Cities Call Out States for Blocking Traffic Safety Progress

The National League of Cities went to Congress and called on states to stop focusing on vehicle throughput and start prioritizing traffic safety.

2 minute read

June 15, 2022, 5:00 AM PDT

By James Brasuell @CasualBrasuell

Traffic Safety

Michael Vi / Shutterstock

The Highways and Transit subcommittee of the U.S. House Transportation and Infrastructure Committee held a hearing on the traffic safety crisis earlier this month. Elaine Clegg, the president of the Boise City Council in Idaho and chair of the Transportation and Infrastructure Services Committee of the National League of Cities, testified about how states prevent local governments from improving safety on streets.

Daniel C. Vock reports on Clegg’s testimony to the House subcommittee in an article for Route Fifty. Clegg cited examples from Boise to highlight how state departments of transportation focus on the speed and throughput of vehicles, rather than the safety of everyone who uses streets.

“In Boise, the state and city recently worked together on redesigning two roads along the edge of downtown. They are both one-way streets, with five lanes a piece. City officials, Clegg said, wanted to slow down vehicles and make it easier for pedestrians to cross. But the state disagreed,” reports Vock.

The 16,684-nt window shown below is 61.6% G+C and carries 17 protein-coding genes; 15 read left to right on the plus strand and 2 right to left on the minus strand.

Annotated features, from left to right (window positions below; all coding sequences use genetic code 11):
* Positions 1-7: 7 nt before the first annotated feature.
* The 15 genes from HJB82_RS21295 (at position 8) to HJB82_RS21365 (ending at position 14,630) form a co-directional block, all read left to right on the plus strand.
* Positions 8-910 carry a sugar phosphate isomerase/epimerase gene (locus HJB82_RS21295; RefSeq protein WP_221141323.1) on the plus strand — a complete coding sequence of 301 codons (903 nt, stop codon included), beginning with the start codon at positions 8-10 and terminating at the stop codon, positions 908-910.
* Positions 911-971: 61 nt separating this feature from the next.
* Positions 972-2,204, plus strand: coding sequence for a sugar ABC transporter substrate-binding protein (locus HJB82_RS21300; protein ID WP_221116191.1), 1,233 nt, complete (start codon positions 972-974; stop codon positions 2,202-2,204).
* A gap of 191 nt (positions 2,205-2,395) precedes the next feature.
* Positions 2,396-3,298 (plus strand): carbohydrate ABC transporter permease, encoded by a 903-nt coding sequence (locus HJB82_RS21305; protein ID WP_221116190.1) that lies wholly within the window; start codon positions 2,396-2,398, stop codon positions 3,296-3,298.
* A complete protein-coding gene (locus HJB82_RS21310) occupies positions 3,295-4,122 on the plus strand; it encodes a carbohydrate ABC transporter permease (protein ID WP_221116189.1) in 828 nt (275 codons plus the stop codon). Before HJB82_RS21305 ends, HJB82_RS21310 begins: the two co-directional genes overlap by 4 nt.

Vock reached out to the Idaho Transportation Department for a comment in reaction to Clegg’s testimony:

John Tomlinson, a spokesperson for the Idaho Transportation Department, told Route Fifty in an email that the department works with bicycle and pedestrian safety advocates and local communities to develop educational materials focused on saving lives. The agency also teams up with local law enforcement to raise awareness of bicycle and pedestrian safety in both urban and rural areas of the state, he said.

The tension between these two accounts is common around the country, according to Vock. Clegg and the National League of Cities proposed a list of recommendations meant to bridge the gap on traffic safety between the state and local levels.

  • Requiring more transparency on state spending of federal transportation funds
  • Regulation of vehicle design.
  • Additional technical assistance for smaller cities.
  • Speed delivery of federal traffic safety data.
  • Improve the Manual on Uniform Traffic Control Devices based on data and research.

The recommendations above are listed with more detail in the source article.

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